You can pop onto a craft group and ask if there are any events that are looking for sellers.

Some events are open to everyone – handmade goods or not.  Some events are just for crafters.  Some organisers are really picky about what sellers they have for the event, about the quality of photographs, and will say no if they don’t feel either your photographs or products are up to par.  If you do get turned down, do ask why (in a nice way!) so you can gain feedback.  It may be just that they already have someone selling the items you make – or it could be that your photos or products need improving.  Try not to be upset by this, I know that it can feel really personal – but it isn’t.  Just think how many products get turned down from stores each day, how many singers get turned down by record labels, how many actors get turned down for film roles – it’s a similar thing – we just have to strive to be better where we can. 

Which leads me on to some tips for success.

1.   Photos, photos, photos.  Practice your photos, natural lighting is always best.  Try different layouts, different angles, different props.  And you can edit your photographs using apps such as Snapseed to ensure they are bright and white instead of dull grey.  You want your photos to pop but keep the colours true to your product.

2.  Help the organiser by keeping to deadlines and spreading the word.  Your organiser will love you for it and you will invited to take part in future events.

3.  Invite your friends to the event.  There is an invite button the events page.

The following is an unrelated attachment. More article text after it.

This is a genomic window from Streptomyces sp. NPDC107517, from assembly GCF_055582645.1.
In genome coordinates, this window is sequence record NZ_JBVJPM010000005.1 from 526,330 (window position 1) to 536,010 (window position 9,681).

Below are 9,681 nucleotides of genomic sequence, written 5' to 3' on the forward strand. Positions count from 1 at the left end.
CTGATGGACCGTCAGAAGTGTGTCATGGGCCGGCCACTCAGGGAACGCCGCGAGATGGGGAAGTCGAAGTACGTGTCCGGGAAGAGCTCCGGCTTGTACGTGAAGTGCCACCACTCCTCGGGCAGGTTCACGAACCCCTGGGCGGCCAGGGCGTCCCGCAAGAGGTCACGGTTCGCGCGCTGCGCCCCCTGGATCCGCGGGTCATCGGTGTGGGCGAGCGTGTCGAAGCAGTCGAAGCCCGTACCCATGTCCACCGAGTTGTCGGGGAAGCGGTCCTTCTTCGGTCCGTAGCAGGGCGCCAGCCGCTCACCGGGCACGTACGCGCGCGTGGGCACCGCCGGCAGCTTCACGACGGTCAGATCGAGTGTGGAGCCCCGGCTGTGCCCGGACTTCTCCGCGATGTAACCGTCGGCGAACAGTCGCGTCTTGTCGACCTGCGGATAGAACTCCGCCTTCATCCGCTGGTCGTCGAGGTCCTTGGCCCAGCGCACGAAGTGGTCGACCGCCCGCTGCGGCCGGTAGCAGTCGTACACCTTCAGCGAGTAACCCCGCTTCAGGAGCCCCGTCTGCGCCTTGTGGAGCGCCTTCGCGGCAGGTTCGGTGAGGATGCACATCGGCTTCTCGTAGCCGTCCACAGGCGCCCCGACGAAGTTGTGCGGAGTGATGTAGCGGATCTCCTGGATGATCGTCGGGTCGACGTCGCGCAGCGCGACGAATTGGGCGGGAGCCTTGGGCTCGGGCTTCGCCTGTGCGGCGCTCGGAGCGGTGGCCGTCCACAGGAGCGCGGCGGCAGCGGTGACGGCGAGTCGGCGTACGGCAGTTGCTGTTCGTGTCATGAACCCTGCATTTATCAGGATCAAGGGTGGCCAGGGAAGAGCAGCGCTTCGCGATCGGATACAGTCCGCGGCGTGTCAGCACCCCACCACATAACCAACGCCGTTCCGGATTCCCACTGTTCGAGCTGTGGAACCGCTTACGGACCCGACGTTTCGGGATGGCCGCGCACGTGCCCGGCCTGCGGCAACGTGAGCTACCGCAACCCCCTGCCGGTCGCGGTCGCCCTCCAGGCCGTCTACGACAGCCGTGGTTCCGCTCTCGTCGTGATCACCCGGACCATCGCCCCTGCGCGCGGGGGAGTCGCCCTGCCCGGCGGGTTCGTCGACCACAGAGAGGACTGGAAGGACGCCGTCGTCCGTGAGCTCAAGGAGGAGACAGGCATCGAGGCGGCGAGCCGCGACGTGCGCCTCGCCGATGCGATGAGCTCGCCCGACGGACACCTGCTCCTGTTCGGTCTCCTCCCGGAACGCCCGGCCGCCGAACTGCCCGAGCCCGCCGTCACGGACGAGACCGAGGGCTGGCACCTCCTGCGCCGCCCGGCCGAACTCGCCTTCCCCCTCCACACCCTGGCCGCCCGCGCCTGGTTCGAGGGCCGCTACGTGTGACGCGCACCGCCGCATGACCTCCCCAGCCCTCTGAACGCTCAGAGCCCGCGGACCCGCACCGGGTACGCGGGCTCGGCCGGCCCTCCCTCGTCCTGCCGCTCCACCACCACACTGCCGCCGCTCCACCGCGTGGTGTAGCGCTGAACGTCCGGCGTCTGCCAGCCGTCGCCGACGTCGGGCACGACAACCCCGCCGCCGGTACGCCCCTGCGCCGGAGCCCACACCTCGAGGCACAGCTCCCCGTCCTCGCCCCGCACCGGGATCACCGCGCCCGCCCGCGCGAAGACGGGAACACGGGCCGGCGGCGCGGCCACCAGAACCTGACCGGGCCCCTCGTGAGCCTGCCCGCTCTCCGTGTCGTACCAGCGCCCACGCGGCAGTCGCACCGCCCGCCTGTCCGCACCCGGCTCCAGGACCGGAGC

4.  When your photographs are added to the album, click on the ‘notifications’ button on each one so you are notified of any comments or questions – reply as swiftly as possible.

5.  When you see the event advertised on other sellers pages, in a group or elsewhere, comment on the post, show interest, help one another out! 

6.  Add the event to your business page.  If anyone needs help with this I am happy to do a quick video.

7.  You must include Paypal fees in your price – you can’t add them on as an extra.  You must receive payment via Goods and Services on Paypal too – do not ask a buyer to pay by friends and family.  It is a business transaction after all.

8.  Steer clear of copyright items.  Anything that people can recognise from a TV show, a book, a film, etc, may be subject to copyright infringement.  If you have a licence to sell it – show the organiser.  If you don’t have a licence to sell it.  DON’T SELL IT.  You could get the organiser and yourself in a whole heap of trouble and at the very least the event cancelled.

9.  If you are in a field that is subject to safety regulations and certification such as food, toys, wax melts and candles, or beauty products, then make sure you are clear that you are compliant and have evidence of such if requested. 

10.  Be enthusiastic and enjoy it!  Even if sales are non-existent or low for the first few events, don’t be put off.  Use each one as a learning curve and get better! 

Happy selling!